Dutch multi-sector fund PGB has decided it will not take part in a planned experiment to offer a pension arrangement to the self-employed. The fund has concluded it’s not possible to execute this in a cost-efficient way under current rules.
PNO Media, which has total assets in excess of €7bn, has come to the same conclusion.
“In recent months we have had discussions with the ministry of social affairs about the implementation of the legal framework. These discussions have not removed our concerns about administrative implementation and the cost level,” PGB’s president Jochem Dijckmeester wrote in an email.
He added: “At this moment we therefore see no opportunity to introduce a pension arrangement that is attractive for both the self-employed and for us as a pension fund.” Earlier this year PGB had listed “acceptable costs and sufficient potential” as preconditions to start an experiment with pensions for the self-employed.
PNO Media is also putting plans for an experiment with self-employed pensions on the backburner. The fund believes it would only be interesting to offer a pension arrangement to the self-employed if this would take the form of a mandatory arrangement.
“Offering a pension to the self-employed would, in my opinion, only make sense if the government designs a central, mandatory arrangement to this end,” said the fund’s interim-president Roeland Van Vledder, who fears PNO will draw insufficient interest to offer a cost-efficient solution if it concerns a voluntary arrangement.
“In that scenario it will become an expensive affair leading to an increase in administrative costs, which should make us question whether we can do this to our other members,” according to Van Vledder, who said the decision to pull out is not yet final as PNO’s board is yet to have a final say.
In January this year the fund for employees in the media sector, which counts many self-employed, had voiced interest in starting an experiment for the self-employed.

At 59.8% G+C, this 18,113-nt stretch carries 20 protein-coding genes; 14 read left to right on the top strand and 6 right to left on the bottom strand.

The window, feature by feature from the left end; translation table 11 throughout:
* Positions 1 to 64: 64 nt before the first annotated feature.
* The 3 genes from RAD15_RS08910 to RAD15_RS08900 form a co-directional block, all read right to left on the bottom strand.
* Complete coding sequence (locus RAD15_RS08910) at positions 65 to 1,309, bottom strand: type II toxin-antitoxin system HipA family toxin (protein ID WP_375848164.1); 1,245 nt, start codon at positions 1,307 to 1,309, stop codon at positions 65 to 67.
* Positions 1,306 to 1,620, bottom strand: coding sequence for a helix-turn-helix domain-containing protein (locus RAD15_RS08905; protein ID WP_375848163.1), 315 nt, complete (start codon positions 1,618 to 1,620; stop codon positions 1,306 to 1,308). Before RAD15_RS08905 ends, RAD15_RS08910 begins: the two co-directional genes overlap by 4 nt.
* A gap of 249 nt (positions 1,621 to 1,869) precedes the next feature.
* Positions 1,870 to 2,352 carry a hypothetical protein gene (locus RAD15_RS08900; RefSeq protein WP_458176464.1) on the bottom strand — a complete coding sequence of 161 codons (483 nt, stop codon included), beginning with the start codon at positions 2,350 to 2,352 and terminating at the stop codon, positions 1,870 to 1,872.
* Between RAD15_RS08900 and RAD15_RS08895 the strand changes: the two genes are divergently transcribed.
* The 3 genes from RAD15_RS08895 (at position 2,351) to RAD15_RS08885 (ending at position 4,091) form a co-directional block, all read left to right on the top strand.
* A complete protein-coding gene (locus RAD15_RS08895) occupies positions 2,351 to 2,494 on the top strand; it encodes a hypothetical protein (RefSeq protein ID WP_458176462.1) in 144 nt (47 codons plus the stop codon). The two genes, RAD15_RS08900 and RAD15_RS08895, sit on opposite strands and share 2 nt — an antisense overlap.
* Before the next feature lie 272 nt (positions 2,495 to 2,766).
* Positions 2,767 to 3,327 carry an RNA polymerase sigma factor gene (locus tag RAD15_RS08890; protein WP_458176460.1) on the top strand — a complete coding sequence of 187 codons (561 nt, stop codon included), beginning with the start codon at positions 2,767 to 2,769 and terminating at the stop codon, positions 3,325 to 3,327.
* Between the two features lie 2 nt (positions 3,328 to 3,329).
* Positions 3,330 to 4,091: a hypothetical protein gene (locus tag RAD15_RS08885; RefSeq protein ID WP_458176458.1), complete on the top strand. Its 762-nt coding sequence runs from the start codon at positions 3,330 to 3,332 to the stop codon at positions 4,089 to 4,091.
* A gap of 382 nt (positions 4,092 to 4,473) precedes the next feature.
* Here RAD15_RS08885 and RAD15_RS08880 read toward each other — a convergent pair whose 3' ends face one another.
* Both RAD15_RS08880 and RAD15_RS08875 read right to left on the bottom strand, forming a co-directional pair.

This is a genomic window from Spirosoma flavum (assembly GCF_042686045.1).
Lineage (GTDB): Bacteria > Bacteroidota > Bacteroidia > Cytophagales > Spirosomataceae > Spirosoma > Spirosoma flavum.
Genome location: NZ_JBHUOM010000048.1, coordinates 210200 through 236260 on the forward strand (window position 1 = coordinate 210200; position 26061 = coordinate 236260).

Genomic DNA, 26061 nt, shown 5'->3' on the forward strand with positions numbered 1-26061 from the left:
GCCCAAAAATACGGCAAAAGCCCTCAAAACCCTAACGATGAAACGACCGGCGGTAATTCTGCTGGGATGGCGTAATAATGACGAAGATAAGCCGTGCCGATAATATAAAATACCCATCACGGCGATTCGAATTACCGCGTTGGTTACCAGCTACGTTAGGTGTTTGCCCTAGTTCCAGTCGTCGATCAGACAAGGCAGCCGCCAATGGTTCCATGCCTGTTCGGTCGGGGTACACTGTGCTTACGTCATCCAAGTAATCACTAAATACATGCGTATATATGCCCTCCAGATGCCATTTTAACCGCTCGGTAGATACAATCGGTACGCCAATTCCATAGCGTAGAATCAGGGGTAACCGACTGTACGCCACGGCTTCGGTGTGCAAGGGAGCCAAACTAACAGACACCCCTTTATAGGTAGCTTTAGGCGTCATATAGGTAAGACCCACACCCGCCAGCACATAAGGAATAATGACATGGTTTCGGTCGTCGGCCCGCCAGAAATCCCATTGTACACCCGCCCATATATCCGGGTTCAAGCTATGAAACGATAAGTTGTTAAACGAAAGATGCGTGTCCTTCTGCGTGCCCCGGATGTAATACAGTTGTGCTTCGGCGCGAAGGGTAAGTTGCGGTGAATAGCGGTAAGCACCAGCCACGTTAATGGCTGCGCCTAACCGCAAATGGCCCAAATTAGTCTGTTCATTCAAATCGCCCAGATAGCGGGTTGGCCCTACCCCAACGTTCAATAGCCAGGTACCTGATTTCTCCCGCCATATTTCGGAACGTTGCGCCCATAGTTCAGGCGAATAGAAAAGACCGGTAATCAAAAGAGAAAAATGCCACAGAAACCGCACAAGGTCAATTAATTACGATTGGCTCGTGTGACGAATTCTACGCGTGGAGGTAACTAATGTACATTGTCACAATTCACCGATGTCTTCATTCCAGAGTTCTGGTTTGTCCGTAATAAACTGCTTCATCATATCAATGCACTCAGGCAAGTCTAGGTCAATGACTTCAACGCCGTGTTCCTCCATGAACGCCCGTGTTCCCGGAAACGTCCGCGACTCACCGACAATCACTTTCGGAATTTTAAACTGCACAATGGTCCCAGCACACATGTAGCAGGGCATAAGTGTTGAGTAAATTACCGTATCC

PGB, for its part, does not exclude starting an experiment for the self-employed at a later stage.
“We are convinced that access of the self-employed to the second pillar is an important theme,” said Dijckmeester.
“Therefore we hope there will be another opportunity in the future to start a pension arrangement for this group, that has a better chance of success and meets our conditions,” he added.
Other funds ‘on hold’
The possibility for pension funds to start offering pensions to the self-employed is part of the new Dutch pension law which is expected to come into force by 2023.
The remaining funds that earlier had voiced interest in taking part in an experiment for the self-employed – ABP, PFZW and Bouw, the pension fund for the construction industry – still want to continue with their plans, but their patience is being tested.
“PFZW is eager – given the societal interest and specific needs in the cultural sector – to start an experiment for the self-employed but under current circumstances this is unfortunately not possible,” a spokesperson said.
Bouw is also disappointed by the lack of legislative progress. Therefore the fund has put its working group that has been preparing a future pension arrangement for the self-employed on hold, said fund director David van As.
“But we still have the intention to offer a pension arrangement to for example former participants who now work as self-employed in the construction sector.” he added.
Civil service scheme ABP is taking a similar stance. “We have decided to put our plans on hold and we are waiting for the next steps by the legislator,” a spokesperson said.